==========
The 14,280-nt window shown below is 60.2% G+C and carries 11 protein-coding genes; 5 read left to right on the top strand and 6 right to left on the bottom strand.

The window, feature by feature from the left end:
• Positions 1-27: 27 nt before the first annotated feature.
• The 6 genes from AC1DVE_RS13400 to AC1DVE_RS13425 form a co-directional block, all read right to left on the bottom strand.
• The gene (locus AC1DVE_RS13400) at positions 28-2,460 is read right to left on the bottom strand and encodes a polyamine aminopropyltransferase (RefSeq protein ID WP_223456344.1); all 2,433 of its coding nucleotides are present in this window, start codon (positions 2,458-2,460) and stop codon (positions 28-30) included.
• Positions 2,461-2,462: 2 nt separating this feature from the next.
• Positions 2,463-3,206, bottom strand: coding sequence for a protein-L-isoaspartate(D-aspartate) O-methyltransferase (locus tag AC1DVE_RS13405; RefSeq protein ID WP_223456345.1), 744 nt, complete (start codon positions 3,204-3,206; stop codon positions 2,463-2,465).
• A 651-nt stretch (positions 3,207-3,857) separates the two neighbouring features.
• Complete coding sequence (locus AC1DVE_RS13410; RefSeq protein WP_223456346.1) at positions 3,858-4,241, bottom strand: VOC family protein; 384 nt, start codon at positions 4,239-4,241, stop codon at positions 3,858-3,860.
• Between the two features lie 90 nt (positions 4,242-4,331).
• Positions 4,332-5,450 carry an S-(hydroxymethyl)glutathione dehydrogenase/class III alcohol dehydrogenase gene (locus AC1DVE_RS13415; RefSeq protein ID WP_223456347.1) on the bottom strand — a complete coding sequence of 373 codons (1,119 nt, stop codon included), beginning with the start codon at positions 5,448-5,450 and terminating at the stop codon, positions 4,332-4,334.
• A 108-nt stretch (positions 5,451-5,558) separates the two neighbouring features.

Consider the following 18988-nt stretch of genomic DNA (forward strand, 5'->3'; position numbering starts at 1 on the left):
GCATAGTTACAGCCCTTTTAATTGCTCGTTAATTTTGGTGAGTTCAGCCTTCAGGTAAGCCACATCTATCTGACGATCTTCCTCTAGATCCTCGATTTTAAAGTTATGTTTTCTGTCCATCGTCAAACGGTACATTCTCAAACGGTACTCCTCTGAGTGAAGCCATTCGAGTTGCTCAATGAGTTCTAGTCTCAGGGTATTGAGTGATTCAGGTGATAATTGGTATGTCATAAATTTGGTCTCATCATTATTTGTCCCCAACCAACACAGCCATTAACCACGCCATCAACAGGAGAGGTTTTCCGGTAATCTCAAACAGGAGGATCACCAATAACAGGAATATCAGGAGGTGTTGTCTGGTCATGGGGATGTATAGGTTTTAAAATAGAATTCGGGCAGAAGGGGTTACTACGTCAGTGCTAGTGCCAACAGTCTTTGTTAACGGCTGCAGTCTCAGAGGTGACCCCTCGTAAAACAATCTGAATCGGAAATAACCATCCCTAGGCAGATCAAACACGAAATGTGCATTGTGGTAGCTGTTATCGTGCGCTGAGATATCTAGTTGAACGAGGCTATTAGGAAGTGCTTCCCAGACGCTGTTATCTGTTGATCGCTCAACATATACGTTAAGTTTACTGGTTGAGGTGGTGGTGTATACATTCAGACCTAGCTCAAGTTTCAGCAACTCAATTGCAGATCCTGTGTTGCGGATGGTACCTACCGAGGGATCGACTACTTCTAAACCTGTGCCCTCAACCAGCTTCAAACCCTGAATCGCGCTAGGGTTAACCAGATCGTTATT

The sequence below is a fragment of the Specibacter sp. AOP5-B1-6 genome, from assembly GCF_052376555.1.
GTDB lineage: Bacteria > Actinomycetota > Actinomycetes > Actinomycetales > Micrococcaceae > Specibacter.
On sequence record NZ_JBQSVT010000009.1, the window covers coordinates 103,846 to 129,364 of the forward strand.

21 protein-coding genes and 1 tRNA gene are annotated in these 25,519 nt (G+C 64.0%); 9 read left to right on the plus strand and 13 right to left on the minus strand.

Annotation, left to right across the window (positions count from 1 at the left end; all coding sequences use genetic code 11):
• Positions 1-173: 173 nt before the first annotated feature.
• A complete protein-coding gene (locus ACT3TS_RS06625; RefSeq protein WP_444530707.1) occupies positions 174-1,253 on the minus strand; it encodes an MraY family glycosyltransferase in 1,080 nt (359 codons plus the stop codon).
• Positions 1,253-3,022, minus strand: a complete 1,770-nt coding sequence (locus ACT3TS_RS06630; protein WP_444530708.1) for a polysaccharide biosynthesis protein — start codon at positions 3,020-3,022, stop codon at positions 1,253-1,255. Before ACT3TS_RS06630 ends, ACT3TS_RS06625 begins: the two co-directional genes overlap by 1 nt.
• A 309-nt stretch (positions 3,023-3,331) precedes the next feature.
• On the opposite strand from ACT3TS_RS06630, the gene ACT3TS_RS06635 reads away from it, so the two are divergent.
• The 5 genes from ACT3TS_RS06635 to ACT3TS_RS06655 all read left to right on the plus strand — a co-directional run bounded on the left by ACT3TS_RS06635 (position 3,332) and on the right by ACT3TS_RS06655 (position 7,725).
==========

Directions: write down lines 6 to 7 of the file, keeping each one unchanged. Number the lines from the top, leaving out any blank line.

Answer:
• Positions 2,461-2,462: 2 nt separating this feature from the next.
• Positions 2,463-3,206, bottom strand: coding sequence for a protein-L-isoaspartate(D-aspartate) O-methyltransferase (locus tag AC1DVE_RS13405; RefSeq protein ID WP_223456345.1), 744 nt, complete (start codon positions 3,204-3,206; stop codon positions 2,463-2,465).